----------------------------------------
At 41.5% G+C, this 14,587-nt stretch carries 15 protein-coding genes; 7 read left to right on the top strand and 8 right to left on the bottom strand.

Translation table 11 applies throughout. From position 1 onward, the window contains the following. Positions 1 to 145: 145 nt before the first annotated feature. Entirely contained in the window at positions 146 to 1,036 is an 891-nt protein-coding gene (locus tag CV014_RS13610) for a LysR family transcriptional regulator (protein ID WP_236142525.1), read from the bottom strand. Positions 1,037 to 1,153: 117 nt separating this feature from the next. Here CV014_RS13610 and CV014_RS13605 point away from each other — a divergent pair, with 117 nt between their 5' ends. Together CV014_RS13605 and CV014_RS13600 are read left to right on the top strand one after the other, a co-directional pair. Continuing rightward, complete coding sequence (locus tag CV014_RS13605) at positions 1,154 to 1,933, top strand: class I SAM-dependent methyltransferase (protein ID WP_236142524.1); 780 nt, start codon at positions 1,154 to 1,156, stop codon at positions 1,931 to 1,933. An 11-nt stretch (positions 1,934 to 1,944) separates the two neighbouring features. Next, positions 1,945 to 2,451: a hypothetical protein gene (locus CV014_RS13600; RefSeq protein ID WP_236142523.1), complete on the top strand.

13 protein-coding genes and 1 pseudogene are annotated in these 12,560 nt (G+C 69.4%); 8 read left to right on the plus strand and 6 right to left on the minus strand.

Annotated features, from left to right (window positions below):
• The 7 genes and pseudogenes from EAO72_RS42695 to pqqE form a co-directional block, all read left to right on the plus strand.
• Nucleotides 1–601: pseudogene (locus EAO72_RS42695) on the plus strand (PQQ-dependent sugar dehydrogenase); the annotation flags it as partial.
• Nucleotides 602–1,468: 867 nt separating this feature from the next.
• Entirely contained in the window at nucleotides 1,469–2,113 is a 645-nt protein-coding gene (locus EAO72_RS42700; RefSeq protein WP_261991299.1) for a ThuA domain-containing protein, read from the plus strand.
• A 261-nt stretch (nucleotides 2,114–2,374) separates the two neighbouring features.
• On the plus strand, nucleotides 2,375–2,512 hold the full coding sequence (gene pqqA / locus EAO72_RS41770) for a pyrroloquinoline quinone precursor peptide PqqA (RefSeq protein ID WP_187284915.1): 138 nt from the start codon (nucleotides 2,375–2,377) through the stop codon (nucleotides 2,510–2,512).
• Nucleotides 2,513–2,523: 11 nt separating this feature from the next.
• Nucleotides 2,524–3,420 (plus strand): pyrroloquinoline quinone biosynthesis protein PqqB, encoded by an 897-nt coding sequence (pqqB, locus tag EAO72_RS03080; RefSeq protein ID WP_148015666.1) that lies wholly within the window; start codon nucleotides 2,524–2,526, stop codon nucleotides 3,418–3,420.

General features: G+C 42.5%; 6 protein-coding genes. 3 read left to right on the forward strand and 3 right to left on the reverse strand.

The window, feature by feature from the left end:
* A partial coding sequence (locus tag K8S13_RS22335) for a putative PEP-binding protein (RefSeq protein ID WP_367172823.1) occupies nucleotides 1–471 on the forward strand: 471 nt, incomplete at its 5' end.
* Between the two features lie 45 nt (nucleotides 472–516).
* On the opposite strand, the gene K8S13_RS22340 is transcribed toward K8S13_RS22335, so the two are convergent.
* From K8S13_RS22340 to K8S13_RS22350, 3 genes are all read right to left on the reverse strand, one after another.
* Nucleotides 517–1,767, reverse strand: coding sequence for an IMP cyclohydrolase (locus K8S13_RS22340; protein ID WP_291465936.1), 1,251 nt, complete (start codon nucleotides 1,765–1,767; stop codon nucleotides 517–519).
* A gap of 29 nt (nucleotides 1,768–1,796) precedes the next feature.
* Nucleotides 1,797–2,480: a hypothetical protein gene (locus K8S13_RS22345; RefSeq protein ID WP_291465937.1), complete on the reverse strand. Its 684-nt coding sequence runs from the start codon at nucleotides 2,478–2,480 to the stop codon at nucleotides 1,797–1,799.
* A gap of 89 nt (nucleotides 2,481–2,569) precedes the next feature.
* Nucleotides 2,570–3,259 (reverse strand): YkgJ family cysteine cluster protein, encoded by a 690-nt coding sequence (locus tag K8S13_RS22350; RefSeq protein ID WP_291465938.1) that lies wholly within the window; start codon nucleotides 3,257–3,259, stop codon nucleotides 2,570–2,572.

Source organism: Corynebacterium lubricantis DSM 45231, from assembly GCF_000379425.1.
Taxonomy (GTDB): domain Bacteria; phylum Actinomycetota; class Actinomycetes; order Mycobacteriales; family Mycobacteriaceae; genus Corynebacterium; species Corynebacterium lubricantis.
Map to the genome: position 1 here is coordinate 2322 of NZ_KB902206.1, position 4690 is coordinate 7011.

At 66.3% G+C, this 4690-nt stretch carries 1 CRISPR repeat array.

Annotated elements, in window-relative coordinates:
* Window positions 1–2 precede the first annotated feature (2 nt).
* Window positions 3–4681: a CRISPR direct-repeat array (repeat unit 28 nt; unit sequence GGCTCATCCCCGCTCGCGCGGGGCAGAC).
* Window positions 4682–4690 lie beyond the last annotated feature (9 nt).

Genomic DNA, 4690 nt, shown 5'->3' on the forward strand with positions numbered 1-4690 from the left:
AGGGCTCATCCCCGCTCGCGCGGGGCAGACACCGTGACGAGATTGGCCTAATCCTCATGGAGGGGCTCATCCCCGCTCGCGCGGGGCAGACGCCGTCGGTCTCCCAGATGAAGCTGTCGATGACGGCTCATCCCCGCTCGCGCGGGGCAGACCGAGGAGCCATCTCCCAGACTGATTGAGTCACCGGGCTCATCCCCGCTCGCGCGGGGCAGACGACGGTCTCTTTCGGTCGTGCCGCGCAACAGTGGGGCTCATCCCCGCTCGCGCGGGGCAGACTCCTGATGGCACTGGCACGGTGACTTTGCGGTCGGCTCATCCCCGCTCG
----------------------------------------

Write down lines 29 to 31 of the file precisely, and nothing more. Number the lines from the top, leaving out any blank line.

* Window positions 1–2 precede the first annotated feature (2 nt).
* Window positions 3–4681: a CRISPR direct-repeat array (repeat unit 28 nt; unit sequence GGCTCATCCCCGCTCGCGCGGGGCAGAC).
* Window positions 4682–4690 lie beyond the last annotated feature (9 nt).